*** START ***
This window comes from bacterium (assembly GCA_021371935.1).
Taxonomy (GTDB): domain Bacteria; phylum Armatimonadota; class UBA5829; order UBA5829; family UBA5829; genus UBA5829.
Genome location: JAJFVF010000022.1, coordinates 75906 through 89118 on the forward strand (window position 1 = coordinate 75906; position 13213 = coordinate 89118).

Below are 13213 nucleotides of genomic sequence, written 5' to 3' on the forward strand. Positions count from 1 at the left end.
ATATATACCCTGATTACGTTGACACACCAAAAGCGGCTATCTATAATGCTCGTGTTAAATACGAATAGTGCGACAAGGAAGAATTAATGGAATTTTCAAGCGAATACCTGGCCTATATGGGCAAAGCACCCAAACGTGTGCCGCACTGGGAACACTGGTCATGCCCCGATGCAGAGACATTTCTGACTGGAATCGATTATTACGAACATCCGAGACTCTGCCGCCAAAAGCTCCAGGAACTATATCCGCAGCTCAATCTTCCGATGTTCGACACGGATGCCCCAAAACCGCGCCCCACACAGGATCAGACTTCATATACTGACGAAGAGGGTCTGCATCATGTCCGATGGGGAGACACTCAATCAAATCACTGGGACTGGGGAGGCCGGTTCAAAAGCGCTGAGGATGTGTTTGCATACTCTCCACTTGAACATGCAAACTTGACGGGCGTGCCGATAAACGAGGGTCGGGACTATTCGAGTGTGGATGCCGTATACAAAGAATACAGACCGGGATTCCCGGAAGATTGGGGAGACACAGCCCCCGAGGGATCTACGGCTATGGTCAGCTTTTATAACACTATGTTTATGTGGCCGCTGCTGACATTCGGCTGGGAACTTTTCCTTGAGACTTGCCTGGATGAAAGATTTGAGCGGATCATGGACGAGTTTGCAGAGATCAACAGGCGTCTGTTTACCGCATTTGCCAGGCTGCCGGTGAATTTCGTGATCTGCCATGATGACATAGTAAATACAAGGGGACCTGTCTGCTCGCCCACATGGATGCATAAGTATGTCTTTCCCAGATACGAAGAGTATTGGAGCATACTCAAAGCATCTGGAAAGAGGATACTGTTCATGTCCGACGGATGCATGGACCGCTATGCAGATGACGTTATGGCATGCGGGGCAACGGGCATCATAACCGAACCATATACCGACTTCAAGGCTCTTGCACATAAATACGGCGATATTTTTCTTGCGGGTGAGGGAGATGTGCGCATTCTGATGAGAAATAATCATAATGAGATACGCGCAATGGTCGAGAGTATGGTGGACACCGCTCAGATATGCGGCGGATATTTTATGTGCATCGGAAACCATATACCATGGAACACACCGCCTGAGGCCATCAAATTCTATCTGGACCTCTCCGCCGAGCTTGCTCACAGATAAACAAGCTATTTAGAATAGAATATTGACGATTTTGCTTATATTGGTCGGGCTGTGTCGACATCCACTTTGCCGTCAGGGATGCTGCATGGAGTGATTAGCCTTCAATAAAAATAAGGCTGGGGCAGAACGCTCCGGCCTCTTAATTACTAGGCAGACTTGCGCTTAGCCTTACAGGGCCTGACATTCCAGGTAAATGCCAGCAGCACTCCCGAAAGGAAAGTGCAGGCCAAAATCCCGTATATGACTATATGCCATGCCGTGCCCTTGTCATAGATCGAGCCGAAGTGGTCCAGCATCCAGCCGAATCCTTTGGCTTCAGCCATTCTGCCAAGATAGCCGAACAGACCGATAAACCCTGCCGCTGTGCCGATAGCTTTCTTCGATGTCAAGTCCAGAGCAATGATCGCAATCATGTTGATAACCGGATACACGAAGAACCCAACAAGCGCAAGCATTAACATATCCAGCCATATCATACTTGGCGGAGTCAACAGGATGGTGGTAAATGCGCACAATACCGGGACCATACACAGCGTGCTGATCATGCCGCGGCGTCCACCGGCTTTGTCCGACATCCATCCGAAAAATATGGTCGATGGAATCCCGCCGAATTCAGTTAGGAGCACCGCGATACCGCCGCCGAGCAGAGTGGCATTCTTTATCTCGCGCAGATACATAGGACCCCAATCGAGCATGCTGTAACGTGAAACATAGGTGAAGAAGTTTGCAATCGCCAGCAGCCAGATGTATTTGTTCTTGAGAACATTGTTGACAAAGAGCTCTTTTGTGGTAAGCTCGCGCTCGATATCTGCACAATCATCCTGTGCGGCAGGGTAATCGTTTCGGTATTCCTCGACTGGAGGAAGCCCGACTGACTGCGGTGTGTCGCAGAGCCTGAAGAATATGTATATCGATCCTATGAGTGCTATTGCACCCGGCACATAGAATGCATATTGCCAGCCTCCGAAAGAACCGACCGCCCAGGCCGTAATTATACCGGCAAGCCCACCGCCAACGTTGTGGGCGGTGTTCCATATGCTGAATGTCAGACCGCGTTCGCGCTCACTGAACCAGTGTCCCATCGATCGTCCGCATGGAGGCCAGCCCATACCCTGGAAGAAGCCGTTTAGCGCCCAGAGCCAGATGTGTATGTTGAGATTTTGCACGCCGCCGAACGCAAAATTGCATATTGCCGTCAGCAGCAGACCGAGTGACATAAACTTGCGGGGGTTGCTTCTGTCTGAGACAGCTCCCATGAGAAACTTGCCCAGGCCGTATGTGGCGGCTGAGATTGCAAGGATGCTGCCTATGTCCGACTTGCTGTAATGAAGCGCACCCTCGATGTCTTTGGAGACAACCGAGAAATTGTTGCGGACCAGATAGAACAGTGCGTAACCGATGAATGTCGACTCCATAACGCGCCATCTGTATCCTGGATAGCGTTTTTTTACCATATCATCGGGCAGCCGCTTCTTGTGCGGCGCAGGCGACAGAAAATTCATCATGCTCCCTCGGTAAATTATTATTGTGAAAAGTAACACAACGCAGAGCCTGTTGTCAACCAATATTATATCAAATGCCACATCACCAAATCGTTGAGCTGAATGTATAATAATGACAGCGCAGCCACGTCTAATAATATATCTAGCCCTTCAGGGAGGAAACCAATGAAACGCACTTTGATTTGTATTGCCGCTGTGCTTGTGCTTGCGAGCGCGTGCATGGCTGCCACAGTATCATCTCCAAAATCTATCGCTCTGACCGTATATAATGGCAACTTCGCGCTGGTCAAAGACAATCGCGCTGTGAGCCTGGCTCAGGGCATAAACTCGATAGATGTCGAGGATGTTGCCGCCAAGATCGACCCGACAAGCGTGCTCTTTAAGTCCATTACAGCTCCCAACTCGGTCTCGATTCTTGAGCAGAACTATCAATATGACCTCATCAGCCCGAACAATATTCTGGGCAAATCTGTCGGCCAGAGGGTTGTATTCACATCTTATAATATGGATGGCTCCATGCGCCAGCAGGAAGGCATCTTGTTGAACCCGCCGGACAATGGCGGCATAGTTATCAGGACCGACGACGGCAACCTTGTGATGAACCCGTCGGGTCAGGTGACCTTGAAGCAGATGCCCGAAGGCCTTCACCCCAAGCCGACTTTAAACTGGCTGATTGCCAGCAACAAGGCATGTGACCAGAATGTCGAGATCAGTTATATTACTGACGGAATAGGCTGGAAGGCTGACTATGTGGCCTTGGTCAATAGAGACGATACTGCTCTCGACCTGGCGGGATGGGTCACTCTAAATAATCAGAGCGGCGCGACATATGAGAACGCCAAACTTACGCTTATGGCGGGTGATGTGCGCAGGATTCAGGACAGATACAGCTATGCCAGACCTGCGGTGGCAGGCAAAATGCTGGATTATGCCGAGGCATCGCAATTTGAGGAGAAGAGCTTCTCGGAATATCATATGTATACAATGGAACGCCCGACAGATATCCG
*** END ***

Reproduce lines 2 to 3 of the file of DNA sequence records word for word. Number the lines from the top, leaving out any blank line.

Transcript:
Taxonomy (GTDB): domain Bacteria; phylum Armatimonadota; class UBA5829; order UBA5829; family UBA5829; genus UBA5829.
Genome location: JAJFVF010000022.1, coordinates 75906 through 89118 on the forward strand (window position 1 = coordinate 75906; position 13213 = coordinate 89118).